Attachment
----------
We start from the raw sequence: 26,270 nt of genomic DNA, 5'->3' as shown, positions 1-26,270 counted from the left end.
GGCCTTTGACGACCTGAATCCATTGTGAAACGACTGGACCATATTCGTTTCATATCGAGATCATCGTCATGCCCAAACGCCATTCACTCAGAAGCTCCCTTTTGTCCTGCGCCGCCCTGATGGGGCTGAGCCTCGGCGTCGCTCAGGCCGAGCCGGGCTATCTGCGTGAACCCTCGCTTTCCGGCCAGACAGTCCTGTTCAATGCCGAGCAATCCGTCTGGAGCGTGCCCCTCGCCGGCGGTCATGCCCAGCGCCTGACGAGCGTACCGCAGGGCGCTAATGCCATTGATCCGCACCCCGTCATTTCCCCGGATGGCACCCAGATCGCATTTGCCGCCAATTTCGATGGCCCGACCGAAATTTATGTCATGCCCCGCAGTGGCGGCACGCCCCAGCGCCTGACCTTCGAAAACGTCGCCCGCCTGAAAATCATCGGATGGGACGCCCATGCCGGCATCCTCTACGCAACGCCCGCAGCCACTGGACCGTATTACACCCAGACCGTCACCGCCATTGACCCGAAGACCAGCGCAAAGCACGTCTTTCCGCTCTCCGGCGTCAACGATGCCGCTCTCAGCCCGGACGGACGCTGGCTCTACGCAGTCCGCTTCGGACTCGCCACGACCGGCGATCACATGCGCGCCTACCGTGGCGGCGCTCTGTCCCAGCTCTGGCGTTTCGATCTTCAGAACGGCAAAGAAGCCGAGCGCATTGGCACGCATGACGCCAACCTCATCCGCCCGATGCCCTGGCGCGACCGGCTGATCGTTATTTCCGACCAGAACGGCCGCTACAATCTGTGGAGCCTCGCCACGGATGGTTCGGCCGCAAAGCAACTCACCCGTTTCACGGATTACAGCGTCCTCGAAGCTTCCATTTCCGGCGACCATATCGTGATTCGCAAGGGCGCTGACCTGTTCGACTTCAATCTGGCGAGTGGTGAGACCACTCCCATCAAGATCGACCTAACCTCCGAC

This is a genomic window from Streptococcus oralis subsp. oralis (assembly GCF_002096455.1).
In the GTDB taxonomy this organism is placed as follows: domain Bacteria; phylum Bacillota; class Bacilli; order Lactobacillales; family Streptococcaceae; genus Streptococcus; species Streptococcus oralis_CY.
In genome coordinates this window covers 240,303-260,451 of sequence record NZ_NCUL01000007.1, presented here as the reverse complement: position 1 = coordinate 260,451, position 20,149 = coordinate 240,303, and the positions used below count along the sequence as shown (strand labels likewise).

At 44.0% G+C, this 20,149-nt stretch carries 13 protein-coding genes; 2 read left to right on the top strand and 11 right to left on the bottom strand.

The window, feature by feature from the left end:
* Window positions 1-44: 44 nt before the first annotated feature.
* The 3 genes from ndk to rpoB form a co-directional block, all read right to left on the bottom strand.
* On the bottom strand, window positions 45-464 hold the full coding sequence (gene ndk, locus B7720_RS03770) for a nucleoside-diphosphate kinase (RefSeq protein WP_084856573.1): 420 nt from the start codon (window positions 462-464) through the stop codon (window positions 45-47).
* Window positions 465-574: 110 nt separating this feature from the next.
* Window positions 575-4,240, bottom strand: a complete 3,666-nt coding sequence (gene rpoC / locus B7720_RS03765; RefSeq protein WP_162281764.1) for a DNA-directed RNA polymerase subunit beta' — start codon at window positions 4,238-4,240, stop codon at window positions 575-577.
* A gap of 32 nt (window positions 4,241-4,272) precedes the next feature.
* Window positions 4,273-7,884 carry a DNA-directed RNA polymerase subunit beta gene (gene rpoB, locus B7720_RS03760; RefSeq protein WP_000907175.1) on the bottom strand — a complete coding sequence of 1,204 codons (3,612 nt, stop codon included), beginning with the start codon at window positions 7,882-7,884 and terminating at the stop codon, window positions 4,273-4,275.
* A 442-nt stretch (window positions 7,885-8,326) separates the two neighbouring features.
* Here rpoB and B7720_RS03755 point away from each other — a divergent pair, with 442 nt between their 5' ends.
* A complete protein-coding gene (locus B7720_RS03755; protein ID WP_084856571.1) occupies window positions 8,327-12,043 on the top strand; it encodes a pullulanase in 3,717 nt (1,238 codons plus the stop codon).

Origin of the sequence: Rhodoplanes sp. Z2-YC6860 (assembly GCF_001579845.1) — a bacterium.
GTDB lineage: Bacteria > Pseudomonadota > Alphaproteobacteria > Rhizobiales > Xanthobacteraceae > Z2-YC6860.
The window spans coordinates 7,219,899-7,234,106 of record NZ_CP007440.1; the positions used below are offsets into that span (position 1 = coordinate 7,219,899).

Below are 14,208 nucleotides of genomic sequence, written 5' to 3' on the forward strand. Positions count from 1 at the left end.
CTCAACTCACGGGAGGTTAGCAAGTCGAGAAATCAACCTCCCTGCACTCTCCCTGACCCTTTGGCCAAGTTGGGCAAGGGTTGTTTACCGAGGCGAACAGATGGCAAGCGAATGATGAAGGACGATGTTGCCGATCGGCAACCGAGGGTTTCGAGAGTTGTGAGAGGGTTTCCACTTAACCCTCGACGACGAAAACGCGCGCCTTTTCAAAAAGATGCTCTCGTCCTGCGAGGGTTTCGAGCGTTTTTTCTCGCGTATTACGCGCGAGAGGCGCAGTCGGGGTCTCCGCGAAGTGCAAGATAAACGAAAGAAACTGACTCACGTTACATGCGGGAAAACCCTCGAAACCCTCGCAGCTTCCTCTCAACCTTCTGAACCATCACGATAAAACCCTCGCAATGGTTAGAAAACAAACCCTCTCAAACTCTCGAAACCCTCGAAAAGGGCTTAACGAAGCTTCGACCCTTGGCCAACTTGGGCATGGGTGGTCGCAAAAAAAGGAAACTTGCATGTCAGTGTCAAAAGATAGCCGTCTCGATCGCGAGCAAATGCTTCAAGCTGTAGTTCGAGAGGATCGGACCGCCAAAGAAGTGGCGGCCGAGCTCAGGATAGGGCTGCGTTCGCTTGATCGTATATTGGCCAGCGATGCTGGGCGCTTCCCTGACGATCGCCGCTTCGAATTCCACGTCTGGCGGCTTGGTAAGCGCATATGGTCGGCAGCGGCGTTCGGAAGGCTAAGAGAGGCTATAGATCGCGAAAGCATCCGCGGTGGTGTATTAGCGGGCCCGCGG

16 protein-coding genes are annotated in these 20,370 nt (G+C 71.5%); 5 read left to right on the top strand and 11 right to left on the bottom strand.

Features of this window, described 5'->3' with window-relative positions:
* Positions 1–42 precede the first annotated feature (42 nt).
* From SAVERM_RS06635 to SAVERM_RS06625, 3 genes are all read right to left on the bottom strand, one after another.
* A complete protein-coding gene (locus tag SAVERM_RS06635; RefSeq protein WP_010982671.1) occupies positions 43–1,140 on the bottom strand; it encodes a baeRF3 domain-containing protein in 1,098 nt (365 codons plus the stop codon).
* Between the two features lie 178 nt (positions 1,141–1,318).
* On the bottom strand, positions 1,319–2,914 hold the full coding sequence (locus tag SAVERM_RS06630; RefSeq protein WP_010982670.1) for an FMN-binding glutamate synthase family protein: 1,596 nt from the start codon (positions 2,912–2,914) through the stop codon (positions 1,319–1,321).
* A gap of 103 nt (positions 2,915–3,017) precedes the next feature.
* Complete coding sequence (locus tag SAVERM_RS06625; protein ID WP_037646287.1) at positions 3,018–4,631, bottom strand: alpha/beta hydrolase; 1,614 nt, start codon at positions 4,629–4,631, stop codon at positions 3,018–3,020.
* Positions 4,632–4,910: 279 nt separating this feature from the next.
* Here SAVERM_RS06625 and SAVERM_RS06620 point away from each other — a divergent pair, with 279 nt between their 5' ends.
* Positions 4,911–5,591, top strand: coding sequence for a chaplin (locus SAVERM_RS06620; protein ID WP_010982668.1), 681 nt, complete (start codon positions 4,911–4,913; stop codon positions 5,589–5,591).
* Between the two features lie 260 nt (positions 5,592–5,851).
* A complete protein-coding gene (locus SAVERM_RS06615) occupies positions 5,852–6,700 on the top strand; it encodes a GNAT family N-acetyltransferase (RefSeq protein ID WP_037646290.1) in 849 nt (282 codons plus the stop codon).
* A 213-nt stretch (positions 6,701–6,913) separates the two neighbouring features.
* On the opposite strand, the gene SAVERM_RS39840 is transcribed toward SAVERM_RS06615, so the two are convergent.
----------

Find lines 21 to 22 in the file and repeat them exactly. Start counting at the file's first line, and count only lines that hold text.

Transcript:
Below are 14,208 nucleotides of genomic sequence, written 5' to 3' on the forward strand. Positions count from 1 at the left end.
CTCAACTCACGGGAGGTTAGCAAGTCGAGAAATCAACCTCCCTGCACTCTCCCTGACCCTTTGGCCAAGTTGGGCAAGGGTTGTTTACCGAGGCGAACAGATGGCAAGCGAATGATGAAGGACGATGTTGCCGATCGGCAACCGAGGGTTTCGAGAGTTGTGAGAGGGTTTCCACTTAACCCTCGACGACGAAAACGCGCGCCTTTTCAAAAAGATGCTCTCGTCCTGCGAGGGTTTCGAGCGTTTTTTCTCGCGTATTACGCGCGAGAGGCGCAGTCGGGGTCTCCGCGAAGTGCAAGATAAACGAAAGAAACTGACTCACGTTACATGCGGGAAAACCCTCGAAACCCTCGCAGCTTCCTCTCAACCTTCTGAACCATCACGATAAAACCCTCGCAATGGTTAGAAAACAAACCCTCTCAAACTCTCGAAACCCTCGAAAAGGGCTTAACGAAGCTTCGACCCTTGGCCAACTTGGGCATGGGTGGTCGCAAAAAAAGGAAACTTGCATGTCAGTGTCAAAAGATAGCCGTCTCGATCGCGAGCAAATGCTTCAAGCTGTAGTTCGAGAGGATCGGACCGCCAAAGAAGTGGCGGCCGAGCTCAGGATAGGGCTGCGTTCGCTTGATCGTATATTGGCCAGCGATGCTGGGCGCTTCCCTGACGATCGCCGCTTCGAATTCCACGTCTGGCGGCTTGGTAAGCGCATATGGTCGGCAGCGGCGTTCGGAAGGCTAAGAGAGGCTATAGATCGCGAAAGCATCCGCGGTGGTGTATTAGCGGGCCCGCGG